Development Release 1.5.0 is available. Major new features include a significantly improved Data framework, the new JSON library, and lots of other improvements. Please note that this is a development release and not considered stable. Interfaces may change, backwards compatibility may be broken, not all platforms may work and there may be some rough edges. See the CHANGELOG or download here.
October 15, 2012
October 7, 2012
The Code Camp 2012 “Dynamic C++” presentation went really well. There was 40+ attendees and lots of participation, discussion, interesting questions and suggestions. Slides are here.
Thanks a lot to everyone who attended and helped with this event.
EDIT: Code from the presentation is also available now.
September 5, 2012
I will speak at the Silicon Valley Code Camp (Oct 6-7 @ Foothill College in Los Altos, CA).
The title of the speech is “Dynamic C++”; here is the description:
The C++ static type system is beneficial in many ways; it can, however, also be a straitjacket. Is there a rationale for dynamic type layer on top of a statically typed language like C++? Given both historical (ANSI C union and void*, Microsoft COM Variant, boost::[variant, any, lexical_cast]) and recent (boost::type_erasure, Facebook folly::dynamic) development trends, the answer is a resounding “yes”.
This presentation is based on Poco::Dynamic::Var (aka Poco::DynamicAny) – a dynamic-typing set of C++ classes; furthermore, it will show the simplicity and practical advantages of mapping ad-hoc generated data sets of unknown type, size, and structure to C++ data structures. Specifically, the presentation demonstrates how to:
- Execute a generic “SELECT * FROM Table”;
- Dynamically map returned data (row/column count and types) to C++ data structures at runtime;
- Format the result as [XML, JSON, HTML, your-favorite-data-format-here];
- Stream the resulting formatted string to std::ostream compliant HTTP socket stream.
Surely, this must be very complicated to do in C++, right? Not at all – we’ll demonstrate all of the above done with a single line of code and then peek under the hood to see where/how does the magic happen. Portable? Of course. Scalable? You bet – it’s C++! The content of this presentation fits perfectly into modern AJAXian trends and we’ll prove it with an ExtJS example; it prompts re-thinking of the rationale for (a) employing dynamic languages on the server side or (b) polluting HTML with server-side code.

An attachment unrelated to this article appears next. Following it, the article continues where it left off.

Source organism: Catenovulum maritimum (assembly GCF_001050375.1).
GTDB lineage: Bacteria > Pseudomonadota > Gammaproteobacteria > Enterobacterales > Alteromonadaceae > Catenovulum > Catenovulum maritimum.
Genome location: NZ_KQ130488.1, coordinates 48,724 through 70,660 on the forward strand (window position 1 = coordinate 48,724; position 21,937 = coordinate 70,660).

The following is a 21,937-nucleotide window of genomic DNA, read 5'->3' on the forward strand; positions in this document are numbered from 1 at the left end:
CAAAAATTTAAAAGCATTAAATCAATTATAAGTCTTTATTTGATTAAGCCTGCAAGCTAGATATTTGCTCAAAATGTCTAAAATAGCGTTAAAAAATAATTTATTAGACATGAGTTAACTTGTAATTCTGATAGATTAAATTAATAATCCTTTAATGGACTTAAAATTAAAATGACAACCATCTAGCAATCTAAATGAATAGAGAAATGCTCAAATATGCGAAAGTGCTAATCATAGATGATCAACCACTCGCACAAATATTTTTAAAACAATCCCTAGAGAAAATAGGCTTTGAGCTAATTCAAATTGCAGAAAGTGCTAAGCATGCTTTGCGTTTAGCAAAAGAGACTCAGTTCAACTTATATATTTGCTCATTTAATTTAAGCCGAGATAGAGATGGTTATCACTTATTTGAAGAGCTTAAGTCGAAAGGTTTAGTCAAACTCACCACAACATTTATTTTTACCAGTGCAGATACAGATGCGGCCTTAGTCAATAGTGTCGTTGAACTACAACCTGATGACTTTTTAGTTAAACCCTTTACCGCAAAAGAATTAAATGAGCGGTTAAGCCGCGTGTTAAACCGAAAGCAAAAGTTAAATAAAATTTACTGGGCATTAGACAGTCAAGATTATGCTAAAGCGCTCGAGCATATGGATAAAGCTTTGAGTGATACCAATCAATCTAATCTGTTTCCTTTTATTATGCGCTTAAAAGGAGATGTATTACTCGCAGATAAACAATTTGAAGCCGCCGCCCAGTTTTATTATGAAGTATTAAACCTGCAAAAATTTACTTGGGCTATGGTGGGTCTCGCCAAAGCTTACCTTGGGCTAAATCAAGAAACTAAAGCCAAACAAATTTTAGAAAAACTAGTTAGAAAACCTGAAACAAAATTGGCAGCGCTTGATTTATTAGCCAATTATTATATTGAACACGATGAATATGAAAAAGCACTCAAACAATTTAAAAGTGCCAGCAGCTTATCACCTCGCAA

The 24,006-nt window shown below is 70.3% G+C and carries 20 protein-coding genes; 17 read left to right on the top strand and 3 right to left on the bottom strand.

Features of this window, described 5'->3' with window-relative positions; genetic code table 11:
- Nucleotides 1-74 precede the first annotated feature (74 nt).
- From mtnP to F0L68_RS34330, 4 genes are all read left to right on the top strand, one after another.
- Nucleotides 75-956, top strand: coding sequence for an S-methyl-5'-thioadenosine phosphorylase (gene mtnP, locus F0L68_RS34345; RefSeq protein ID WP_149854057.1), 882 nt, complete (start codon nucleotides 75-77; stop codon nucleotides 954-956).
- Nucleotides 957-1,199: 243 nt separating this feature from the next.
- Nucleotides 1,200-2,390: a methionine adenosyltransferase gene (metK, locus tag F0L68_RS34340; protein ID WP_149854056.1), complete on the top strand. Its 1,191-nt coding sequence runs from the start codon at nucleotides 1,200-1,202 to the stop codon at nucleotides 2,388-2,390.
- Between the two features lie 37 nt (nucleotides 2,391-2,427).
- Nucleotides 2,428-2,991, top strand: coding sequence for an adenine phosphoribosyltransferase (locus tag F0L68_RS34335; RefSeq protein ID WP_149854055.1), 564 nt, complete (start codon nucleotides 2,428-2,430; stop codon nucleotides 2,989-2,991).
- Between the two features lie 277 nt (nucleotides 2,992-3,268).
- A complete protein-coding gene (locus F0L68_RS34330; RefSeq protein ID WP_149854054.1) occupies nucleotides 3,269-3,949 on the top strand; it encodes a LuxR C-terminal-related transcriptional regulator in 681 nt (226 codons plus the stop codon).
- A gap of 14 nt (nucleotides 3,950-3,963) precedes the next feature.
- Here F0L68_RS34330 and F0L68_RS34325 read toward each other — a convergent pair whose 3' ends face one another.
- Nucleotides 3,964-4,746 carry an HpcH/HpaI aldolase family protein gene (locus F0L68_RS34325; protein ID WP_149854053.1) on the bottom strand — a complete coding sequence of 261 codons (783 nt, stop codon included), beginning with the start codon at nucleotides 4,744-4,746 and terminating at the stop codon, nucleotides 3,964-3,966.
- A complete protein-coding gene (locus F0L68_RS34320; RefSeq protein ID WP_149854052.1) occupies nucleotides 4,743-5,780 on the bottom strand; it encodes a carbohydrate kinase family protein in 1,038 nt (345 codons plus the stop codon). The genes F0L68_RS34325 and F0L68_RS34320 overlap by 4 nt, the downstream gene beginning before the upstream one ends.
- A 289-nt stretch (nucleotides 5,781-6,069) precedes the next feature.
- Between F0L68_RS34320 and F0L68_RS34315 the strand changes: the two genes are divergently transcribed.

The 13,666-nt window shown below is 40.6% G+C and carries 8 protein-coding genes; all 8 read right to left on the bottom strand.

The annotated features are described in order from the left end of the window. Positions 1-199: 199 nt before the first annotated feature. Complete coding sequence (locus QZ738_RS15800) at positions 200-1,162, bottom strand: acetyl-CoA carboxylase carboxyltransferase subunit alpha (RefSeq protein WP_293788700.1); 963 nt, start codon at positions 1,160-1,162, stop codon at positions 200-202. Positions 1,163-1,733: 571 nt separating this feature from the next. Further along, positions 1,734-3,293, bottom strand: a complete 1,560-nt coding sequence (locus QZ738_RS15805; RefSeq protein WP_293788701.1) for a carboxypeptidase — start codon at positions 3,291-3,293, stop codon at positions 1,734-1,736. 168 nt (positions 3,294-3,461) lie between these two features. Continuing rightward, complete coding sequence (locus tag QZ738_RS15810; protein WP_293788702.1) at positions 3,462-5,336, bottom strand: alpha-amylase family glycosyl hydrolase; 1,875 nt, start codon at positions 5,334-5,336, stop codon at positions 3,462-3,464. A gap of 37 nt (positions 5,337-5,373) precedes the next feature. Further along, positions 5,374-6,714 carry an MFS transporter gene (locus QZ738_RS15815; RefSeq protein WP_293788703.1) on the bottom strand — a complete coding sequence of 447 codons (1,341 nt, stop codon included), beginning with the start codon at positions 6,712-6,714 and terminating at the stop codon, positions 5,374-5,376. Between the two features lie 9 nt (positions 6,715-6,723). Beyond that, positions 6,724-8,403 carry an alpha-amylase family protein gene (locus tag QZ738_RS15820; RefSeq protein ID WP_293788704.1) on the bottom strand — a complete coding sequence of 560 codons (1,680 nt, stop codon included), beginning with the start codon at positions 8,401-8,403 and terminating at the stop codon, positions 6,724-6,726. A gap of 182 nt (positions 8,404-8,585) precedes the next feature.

If you are in the neighborhood or interested enough to travel, register online (it’s free) and stop by for some good time and interesting presentations/discussions. Also, if interested in my speech, indicate it on the Code Camp website so I can gauge what audience size to expect. See you there!
September 4, 2012
Release 1.4.4 of the POCO C++ Libraries is now available. This is mostly a bugfix release, but we also managed to squeeze in a few new classes like Poco::DirectoryWatcher, Poco::ObjectPool and Poco::Crypto::DigestEngine, as well as various improvements. As always, the CHANGELOG has all the details. Upgrading is recommended for all users of previous releases.
August 3, 2012
I will give a talk titled “An Introduction to The POCO C++ Libraries” on Wednesday, August 8, at the monthly ACCU USA meeting. It will be at the Symantec VCAFE Building, 350 Ellis Street in Mountain View, CA. Doors will be open at 6:30pm, the talk will start at 7:00pm. Attendance is open to all and free. See you there!
July 30, 2012
There will be an informal meeting of POCO users and contributors in the San Francisco Bay Area on Friday, August 31, 2:00-6:00pm. We will meet at Plug and Play Tech Center in Sunnyvale, CA (440 N. Wolfe Rd). There will be a few presentations by Alex and me, as well as plenty of time for socializing and discussions. We’ll provide drinks and snacks. If you’d like to present something yourself, please let me know (email guenter at pocoproject.org or write a comment). I’ll post an agenda a few days before the event.
Please register at the event’s Eventbrite page if you’d like to join us. And yes, it’s free!
July 11, 2012
We now have pocoproject.org T-Shirts available. Show your excellent taste in C++ class libraries and support the POCO developers by getting a T-shirt from our online shop.
July 10, 2012
We (Alex and me) are planning a POCO developers meeting in the San Francisco Bay Area end of August. This will be a rather informal half-day event, giving the opportunity to meet us and fellow POCO users and contributors in the Bay Area.
We’ll do a few presentations, mainly about the current state and future of POCO. Also, there will be some presentation slots in case anyone wants to present something related to POCO (ideas, projects, etc.).
Before organizing a venue, I’d like to find out who’s interested in attending. I’ve set up a Doodle event with some possible dates: Friday, August 24, Saturday, August 25, Friday August 31 or Saturday, September 1. Please add yourself to the event if you’d like to attend. Looking forward to meeting you soon!
Update: since the weekend of August 31 is Labor Day Weekend, I’ve added options for the week before.
July 6, 2012
Napa Valley not only has great wines, but also great taste in C++ frameworks. They like Poco so much they named a road after it. Or so I’d like to think…
Found on Hwy 29, near Napa, CA.
June 3, 2012
According to ars technica:
This is not good for open source. I doubt Microsoft will ever put forth effort for full C++11 support in VS 2010. So, this essentially means that, if you want to compile not only traditional Win32 applications but also standard C++11 code on Windows, you’ll have to pay for the professional version of Visual Studio.
Photo illustration by Aurich Lawson
Update (June 9, 2012):
Apparently, Microsoft has changed it’s mind. Good.